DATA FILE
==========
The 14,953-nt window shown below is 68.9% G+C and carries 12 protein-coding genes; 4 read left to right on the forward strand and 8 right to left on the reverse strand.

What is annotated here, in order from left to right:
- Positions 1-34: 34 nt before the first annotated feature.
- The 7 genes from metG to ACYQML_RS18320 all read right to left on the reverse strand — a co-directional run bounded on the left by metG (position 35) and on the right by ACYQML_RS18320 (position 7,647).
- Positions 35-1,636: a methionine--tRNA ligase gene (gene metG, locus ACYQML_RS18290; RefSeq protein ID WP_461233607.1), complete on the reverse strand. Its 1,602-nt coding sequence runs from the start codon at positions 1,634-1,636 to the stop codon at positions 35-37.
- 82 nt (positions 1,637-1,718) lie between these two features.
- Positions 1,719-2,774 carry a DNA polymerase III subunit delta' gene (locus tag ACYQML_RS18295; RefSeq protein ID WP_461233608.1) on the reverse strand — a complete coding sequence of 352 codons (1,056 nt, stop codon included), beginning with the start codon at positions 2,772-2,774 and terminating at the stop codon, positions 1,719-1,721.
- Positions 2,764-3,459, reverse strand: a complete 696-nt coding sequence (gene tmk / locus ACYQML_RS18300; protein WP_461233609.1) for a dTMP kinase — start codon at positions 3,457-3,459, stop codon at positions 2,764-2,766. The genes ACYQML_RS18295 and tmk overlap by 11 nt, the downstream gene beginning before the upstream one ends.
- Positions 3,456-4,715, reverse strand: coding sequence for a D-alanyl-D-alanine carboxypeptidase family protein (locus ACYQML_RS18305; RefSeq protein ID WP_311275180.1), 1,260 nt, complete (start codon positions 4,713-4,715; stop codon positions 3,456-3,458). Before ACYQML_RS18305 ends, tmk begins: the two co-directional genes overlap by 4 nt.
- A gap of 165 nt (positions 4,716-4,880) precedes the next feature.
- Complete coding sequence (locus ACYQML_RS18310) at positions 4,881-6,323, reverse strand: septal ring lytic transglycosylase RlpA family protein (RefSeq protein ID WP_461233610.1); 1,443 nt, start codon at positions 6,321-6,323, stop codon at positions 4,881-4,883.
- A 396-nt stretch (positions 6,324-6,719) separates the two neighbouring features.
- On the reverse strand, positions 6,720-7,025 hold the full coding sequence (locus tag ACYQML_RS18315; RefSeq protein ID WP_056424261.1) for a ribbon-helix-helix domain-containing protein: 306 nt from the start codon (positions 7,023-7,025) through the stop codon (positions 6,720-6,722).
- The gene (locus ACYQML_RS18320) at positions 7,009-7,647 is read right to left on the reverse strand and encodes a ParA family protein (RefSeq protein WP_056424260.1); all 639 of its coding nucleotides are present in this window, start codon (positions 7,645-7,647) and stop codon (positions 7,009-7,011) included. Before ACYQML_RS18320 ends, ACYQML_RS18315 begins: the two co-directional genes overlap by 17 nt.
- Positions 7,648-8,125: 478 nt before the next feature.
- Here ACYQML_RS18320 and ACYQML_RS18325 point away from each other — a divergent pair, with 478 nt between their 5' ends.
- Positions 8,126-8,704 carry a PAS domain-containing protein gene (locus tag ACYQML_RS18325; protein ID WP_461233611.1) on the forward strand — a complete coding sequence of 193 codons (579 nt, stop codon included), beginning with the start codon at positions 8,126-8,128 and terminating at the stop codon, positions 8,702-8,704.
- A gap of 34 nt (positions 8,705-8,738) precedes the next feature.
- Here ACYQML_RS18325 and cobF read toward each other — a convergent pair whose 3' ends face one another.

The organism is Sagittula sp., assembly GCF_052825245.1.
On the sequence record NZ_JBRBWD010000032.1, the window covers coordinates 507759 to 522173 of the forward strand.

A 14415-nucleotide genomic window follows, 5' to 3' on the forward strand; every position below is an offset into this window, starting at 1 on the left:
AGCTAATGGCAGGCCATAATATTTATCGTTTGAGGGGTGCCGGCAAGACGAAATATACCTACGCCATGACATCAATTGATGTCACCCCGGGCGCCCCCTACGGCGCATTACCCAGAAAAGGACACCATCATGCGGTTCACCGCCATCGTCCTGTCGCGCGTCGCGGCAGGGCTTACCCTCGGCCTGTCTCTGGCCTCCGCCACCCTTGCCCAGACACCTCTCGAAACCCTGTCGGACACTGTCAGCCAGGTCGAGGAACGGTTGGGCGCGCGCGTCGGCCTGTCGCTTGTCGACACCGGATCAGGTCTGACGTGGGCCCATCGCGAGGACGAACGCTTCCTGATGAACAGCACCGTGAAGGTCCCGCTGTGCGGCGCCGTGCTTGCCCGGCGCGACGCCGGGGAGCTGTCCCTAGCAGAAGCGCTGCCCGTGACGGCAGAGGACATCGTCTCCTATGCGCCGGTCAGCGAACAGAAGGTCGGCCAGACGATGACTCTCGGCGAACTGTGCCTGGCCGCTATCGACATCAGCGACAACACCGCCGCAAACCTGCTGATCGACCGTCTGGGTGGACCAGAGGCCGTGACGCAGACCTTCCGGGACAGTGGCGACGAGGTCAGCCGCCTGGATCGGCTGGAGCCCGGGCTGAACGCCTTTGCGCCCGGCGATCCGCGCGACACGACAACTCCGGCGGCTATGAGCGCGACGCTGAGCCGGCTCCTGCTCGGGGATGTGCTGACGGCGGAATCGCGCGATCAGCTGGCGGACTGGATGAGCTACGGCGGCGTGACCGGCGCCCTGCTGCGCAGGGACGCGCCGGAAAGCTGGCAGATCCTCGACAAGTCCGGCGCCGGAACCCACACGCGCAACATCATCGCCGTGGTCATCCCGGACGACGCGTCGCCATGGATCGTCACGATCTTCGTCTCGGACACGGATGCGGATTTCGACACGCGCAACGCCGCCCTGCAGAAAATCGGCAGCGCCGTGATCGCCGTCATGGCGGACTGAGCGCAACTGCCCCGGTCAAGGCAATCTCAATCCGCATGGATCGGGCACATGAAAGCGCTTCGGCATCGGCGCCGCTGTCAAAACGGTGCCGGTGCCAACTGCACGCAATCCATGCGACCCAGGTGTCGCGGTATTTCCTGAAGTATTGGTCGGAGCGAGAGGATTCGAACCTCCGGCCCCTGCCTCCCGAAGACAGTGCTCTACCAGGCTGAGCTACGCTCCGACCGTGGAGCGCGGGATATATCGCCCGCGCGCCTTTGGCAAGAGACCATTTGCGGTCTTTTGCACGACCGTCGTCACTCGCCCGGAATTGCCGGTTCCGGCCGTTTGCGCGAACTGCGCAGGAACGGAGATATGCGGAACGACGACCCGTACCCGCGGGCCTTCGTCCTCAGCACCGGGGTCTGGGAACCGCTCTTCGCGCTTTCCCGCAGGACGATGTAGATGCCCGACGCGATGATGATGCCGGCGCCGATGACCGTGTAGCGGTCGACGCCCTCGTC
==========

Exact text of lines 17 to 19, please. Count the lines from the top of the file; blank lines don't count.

- Positions 8,126-8,704 carry a PAS domain-containing protein gene (locus tag ACYQML_RS18325; protein ID WP_461233611.1) on the forward strand — a complete coding sequence of 193 codons (579 nt, stop codon included), beginning with the start codon at positions 8,126-8,128 and terminating at the stop codon, positions 8,702-8,704.
- A gap of 34 nt (positions 8,705-8,738) precedes the next feature.
- Here ACYQML_RS18325 and cobF read toward each other — a convergent pair whose 3' ends face one another.